News

  • alzheimer knuffelhormoon

    ‘Love hormone’ may support memory in people with Alzheimer’s

    27-09-2022

    Oxytocin may be able to support memory in people with Alzheimer’s disease. This is the conclusion of a study led by Maastricht University in which oxytocin was administered to mice with Alzheimer’s-related problems. The research is based on epigenetics, the external effects that turn parts of our DNA on or off during our lifetime.

  • Man smoking

    Menthol smokers are more likely to quit smoking after European menthol ban

    27-09-2022

    The EU ban on menthol cigarettes and roll-your-own tobacco introduced in May 2020 led menthol smokers to be more likely to try to quit smoking and to be successful in quitting compared to non-menthol smokers. At the same time, a third of menthol smokers say they still smoke menthol cigarettes despite the ban.

  • Ron Heeren receives the Thomson medal

    Ron Heeren receives Thomson Medal

    31-08-2022

    Prof. dr. Ron Heeren received the prestigious Thomson Medal for his work in the field of mass spectrometry.

  • Driving with a joint: is that possible?

    31-08-2022

    The International Council on Alcohol, Drugs & Traffic Safety (ICADTS) has released new guidelines summarizing the most recent research on cannabis-impaired driving.

  • paneth cell

    Improved model of human small intestine

    25-08-2022

    Researchers at the Maastricht MultiModal Molecular Imaging Institute (M4i) have collaborated on a study to improve small intestine organoids. The new organoids also contain Paneth cells and are therefore a complete representation of the human small intestine.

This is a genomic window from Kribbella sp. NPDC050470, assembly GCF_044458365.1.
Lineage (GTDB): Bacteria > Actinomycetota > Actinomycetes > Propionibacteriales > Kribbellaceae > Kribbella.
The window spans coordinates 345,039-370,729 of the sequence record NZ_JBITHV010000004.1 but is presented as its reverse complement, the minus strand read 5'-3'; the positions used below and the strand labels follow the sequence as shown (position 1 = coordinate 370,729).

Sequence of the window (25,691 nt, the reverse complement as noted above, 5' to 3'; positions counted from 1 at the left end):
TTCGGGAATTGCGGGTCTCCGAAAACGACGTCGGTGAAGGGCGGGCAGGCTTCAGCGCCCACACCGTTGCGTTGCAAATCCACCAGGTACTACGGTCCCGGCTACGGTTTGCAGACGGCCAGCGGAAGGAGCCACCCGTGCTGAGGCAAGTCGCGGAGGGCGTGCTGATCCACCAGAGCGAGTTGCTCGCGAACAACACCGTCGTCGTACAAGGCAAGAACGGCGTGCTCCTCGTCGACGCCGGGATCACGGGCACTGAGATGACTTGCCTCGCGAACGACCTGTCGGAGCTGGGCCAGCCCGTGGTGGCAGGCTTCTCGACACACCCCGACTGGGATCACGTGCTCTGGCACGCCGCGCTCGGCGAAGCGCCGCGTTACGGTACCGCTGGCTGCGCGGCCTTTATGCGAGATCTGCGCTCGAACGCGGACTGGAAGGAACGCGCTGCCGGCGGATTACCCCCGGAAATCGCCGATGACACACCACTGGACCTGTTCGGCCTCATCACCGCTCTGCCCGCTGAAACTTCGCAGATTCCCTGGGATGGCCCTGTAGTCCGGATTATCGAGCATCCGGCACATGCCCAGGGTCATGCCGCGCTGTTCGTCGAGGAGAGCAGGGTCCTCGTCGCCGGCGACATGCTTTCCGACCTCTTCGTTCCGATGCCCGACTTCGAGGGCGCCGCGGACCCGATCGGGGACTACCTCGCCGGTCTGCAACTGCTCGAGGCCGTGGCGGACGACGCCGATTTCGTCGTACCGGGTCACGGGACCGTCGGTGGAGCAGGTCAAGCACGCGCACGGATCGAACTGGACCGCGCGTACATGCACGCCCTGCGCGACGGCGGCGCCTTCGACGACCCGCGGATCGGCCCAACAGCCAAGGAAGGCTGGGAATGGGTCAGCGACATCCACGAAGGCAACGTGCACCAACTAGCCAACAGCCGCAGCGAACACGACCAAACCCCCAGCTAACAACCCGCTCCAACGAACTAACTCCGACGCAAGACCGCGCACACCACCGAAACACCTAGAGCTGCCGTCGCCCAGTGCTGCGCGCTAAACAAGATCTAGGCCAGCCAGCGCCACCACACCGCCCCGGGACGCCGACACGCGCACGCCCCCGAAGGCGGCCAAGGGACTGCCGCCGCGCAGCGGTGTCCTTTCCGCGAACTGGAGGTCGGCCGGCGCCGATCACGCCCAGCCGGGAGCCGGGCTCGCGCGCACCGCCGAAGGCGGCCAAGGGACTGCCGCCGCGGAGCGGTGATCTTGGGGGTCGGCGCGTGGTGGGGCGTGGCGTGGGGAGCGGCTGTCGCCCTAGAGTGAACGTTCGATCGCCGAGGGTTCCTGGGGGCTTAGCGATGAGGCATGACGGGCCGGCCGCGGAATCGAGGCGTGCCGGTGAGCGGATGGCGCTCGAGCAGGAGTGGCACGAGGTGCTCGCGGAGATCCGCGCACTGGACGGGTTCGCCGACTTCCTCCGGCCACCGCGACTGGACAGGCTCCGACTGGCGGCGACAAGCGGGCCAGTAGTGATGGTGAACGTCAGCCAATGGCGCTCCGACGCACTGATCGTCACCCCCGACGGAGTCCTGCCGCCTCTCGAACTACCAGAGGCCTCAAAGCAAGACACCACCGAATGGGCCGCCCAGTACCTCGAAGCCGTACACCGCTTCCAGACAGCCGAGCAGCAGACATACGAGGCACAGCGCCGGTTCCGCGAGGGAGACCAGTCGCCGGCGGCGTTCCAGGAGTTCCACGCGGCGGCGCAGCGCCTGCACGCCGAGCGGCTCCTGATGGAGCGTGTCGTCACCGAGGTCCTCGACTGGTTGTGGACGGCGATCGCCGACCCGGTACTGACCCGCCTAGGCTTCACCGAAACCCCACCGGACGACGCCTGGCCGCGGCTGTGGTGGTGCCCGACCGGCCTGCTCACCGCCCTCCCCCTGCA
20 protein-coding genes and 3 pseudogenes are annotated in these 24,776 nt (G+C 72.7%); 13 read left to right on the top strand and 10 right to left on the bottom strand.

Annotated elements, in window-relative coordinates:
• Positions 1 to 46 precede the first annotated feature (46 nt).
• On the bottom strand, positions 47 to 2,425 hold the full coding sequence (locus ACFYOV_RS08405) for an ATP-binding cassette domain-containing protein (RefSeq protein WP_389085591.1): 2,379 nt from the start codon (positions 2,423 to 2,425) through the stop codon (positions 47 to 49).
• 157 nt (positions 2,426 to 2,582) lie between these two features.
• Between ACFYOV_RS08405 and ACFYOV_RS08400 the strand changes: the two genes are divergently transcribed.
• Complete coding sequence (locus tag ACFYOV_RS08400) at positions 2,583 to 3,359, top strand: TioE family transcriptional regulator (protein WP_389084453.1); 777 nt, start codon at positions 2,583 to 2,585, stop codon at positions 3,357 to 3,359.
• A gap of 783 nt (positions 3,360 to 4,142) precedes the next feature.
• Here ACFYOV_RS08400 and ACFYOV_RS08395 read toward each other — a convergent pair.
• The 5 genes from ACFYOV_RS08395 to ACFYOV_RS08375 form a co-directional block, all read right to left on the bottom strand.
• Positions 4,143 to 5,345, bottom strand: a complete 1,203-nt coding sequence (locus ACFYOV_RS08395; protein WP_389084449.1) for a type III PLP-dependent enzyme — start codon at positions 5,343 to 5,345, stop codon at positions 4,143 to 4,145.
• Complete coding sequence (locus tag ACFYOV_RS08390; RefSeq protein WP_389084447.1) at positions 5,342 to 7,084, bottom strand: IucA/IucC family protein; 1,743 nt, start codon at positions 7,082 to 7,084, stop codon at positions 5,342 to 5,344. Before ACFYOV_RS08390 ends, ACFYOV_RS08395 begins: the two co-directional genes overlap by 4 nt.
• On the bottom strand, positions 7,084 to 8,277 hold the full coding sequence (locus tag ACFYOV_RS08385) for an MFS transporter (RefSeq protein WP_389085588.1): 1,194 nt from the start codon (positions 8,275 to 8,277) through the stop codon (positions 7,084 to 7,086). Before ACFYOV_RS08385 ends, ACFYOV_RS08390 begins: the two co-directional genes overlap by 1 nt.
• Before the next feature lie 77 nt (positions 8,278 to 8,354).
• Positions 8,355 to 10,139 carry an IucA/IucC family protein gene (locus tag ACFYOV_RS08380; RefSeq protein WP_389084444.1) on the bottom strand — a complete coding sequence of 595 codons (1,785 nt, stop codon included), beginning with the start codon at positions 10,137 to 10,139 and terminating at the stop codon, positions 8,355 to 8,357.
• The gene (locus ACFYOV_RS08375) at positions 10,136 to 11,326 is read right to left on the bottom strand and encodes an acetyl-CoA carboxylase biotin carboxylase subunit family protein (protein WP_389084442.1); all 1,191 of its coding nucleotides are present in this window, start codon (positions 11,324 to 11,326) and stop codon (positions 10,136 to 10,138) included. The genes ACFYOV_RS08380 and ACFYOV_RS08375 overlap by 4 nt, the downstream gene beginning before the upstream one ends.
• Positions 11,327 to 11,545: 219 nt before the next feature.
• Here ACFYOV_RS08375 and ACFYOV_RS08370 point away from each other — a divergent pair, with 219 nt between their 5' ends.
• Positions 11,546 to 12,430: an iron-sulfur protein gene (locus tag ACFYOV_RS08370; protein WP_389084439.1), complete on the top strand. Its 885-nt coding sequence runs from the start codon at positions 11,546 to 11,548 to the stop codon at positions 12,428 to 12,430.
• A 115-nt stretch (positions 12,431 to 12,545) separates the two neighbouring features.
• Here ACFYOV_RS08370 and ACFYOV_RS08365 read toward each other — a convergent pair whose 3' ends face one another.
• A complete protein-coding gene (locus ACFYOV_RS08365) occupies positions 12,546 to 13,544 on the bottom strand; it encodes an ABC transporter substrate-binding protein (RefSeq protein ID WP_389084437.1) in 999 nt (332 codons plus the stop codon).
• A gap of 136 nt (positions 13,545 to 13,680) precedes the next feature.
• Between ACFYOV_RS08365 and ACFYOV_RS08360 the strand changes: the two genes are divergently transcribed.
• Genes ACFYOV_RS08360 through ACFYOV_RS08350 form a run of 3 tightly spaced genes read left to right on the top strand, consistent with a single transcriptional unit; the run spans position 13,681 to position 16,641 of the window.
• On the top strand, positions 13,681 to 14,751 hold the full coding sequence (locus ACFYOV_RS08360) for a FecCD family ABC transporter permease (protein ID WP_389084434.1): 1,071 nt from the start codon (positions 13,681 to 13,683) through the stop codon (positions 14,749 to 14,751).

• How Greed and Crime Erode Professional Football and We All Look the Other Way

    Ostrageous: how greed and crime erode professional football and we all look the other way

    19-08-2022

    “The European professional football industry is highly vulnerable to money-laundering schemes and major tax fraud, but people both inside and outside the industry are collectively looking the other way.”

  • Restricting eating to 10 hours a day is beneficial for glucose levels in diabetes patients

    03-08-2022

    Time-restricted Eating (TRE), also known as a form of intermittent fasting, is a new strategy that limits the period of food intake, and maintains a regular cycle of eating during the day followed by a prolonged period of fasting in the evening and at night. Recent research by Patrick Schrauwen and Charlotte Andriessen (both working at Maastricht University) shows that adults with type 2 diabetes do indeed benefit from a maximum food intake period of ten hours a day.

  • mariajansen

    'Government should do more to protect the public from health risks'

    15-07-2022

    On 15 July, Maastricht University and GGD Zuid Limburg will say goodbye to Professor Maria Jansen. For many years she has worked to promote health policy with a closer alignment between research and practice. In her farewell speech, Jansen advocates a stronger role for government in improving public health and equal health opportunities.

  • bestuursakkoord 14 juli 2022

    Agreement universities, universities of applied sciences and ministry signed

    14-07-2022

    The Dutch universities, universitties of applied sciences and the Ministry of Education, Culture and Science signed an administrative agreement on 14 July 2022. In doing so, they focus on strengthening the foundations of research and higher education, provide space for diverse talent and increase their impact on society.

  • Neurons

    Thanks to stem cells, scientists can now study the effect of chemicals on the causes of Parkinson’s disease

    06-07-2022

    Parkinson’s is a brain disease whose cause is still largely unknown. However, epidemiologists do see a relationship with toxins in the environment, such as pesticides, heavy metals or certain drugs, such as crystal meth. Scientists from the universities of Maastricht (UM) and Leuven have now developed a successful way to model Parkinson’s using stem cells. This makes it possible to study the effects of these environmental factors on the development of the disease.

Subscribe to News